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Strategies for optimizing treatment with efalizumab in moderate to severe psoriasis

  • Kim A. PappEmail author
  • Vincent Ho
  • Richard Langley
  • Charles Lynde
  • Yves Poulin
  • Neil Shear
  • John Toole
  • Catherine Zip
Article

Abstract

With the advent of biological therapies for the treatment of plaque psoriasis, guidance on the usage of these new agents has become necessary. One such agent, efalizumab, a humanized recombinant monoclonal IgG1 antibody developed to target T-cell-mediated inflammation, provides rapid and sustained efficacy for many psoriasis patients. This article explores the pretreatment, initiation, and treatment phases with efalizumab therapy. In the pretreatment phase, physicians need to assess patients’ disease state and educate them about the course of efalizumab treatment. Prior to initiation, physicians need to establish stable disease, ensure an adequate transition or washout of any prior psoriasis therapeutics, and obtain baseline platelet counts. After initiating treatment, both physician and patient must participate in disease monitoring. Patients responding favourably may receive continuous treatment. Those who do not respond to the drug or who experience adverse events should be managed appropriately in order to continue therapy or be transitioned onto another agent. A growing body of clinical evidence, as well as experience from clinical investigators, has provided much insight into the management strategies for patients undergoing treatment with efalizumab.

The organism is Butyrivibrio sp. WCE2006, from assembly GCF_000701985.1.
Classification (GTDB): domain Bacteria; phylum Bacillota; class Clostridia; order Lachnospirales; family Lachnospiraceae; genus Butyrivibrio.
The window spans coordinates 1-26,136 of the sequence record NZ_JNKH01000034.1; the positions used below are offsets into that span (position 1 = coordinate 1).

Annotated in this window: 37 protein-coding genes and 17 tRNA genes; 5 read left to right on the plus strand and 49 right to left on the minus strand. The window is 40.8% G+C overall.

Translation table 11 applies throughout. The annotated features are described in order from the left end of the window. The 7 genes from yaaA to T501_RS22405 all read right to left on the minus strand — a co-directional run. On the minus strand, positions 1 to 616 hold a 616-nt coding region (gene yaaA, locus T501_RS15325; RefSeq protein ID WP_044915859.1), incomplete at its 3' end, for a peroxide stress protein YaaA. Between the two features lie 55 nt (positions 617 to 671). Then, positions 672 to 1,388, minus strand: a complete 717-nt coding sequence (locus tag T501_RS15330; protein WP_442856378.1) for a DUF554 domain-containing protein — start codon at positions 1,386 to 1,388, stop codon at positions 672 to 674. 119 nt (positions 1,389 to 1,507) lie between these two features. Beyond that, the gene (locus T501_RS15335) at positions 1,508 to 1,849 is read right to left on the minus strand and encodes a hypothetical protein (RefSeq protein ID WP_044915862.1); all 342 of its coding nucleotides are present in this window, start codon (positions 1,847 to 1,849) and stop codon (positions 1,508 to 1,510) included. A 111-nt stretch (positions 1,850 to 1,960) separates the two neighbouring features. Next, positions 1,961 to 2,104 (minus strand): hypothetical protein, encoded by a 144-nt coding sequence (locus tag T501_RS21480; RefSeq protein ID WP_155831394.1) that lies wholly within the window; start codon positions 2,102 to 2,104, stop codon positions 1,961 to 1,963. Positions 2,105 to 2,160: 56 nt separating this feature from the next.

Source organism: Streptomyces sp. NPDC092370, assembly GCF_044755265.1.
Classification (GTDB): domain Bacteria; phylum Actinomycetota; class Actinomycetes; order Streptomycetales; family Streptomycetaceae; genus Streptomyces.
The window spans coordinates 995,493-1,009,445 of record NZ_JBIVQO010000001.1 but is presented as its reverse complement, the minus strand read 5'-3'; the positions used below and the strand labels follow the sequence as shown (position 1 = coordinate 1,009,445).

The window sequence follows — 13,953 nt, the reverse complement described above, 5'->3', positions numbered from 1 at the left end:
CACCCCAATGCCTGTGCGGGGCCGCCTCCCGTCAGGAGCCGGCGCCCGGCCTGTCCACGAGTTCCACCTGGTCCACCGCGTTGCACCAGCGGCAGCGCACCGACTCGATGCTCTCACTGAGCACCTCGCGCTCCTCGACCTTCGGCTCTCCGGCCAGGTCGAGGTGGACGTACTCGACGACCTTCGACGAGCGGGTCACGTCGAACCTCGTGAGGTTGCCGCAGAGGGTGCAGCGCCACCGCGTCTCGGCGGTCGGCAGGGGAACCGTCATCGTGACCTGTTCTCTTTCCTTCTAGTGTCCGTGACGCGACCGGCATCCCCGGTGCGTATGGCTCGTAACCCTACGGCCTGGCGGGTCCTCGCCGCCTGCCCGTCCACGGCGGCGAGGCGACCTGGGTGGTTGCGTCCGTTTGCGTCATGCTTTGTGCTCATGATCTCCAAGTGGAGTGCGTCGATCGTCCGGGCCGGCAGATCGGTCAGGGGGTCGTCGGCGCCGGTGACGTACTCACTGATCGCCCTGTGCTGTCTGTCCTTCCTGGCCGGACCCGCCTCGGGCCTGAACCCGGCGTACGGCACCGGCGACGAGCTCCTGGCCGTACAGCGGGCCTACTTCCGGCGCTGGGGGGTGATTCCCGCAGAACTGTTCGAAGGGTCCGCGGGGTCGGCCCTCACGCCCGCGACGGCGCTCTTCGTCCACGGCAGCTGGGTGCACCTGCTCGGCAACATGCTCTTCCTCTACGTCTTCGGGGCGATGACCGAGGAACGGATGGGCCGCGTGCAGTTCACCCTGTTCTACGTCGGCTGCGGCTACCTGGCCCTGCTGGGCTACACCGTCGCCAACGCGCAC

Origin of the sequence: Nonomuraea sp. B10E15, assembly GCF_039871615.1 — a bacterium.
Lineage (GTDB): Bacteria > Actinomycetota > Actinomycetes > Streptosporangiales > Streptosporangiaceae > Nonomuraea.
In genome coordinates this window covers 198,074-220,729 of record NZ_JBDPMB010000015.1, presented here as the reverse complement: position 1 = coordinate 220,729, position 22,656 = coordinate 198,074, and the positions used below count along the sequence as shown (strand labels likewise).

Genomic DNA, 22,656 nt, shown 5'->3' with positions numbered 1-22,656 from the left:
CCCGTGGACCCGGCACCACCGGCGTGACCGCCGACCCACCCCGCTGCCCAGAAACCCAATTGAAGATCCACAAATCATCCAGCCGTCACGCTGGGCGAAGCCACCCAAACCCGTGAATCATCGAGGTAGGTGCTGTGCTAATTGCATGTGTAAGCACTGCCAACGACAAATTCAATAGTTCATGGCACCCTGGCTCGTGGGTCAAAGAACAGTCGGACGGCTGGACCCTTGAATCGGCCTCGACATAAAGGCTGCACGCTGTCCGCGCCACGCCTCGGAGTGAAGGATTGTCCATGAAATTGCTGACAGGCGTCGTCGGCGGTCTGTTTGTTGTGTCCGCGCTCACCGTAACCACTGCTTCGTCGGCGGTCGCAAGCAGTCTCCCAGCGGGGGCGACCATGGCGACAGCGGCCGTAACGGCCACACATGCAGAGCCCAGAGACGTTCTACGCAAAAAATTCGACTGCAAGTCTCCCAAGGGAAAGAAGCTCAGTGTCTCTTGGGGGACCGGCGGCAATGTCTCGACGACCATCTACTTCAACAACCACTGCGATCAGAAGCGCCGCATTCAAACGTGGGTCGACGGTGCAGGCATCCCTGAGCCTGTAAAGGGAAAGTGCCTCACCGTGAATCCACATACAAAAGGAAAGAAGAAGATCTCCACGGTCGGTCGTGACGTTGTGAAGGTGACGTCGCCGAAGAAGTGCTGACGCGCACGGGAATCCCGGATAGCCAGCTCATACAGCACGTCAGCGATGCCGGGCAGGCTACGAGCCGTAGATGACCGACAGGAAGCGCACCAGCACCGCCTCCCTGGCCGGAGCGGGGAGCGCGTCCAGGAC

Keywords

continuous efalizumab long-term psoriasis 

Notes

Acknowledgement

This work was supported in part by an educational grant from Serono Canada Inc.

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Copyright information

© Springer Science+Business Media, Inc. 2006

Authors and Affiliations

  • Kim A. Papp
    • 1
    Email author
  • Vincent Ho
    • 2
  • Richard Langley
    • 3
  • Charles Lynde
    • 4
  • Yves Poulin
    • 5
  • Neil Shear
    • 6
  • John Toole
    • 7
  • Catherine Zip
    • 8
  1. 1.Probity Medical ResearchWaterloo
  2. 2.University of British ColumbiaVancouver
  3. 3.Dalhousie University Queen Elizabeth II Health Science CentreHalifax
  4. 4.University of Toronto, University Health Network, and Lynde Centre for DermatologyMarkham
  5. 5.Laval University and Centre DermatologiqueSainte Foy
  6. 6.Sunnybrook & Women’s College, University of Toronto Medical School and Ventana Clinical Research Corp.Toronto
  7. 7.University of Manitoba, Dermadvances Research WinnipegWinnipeg
  8. 8.University of Calgary and The Dermatology CentreCalgary

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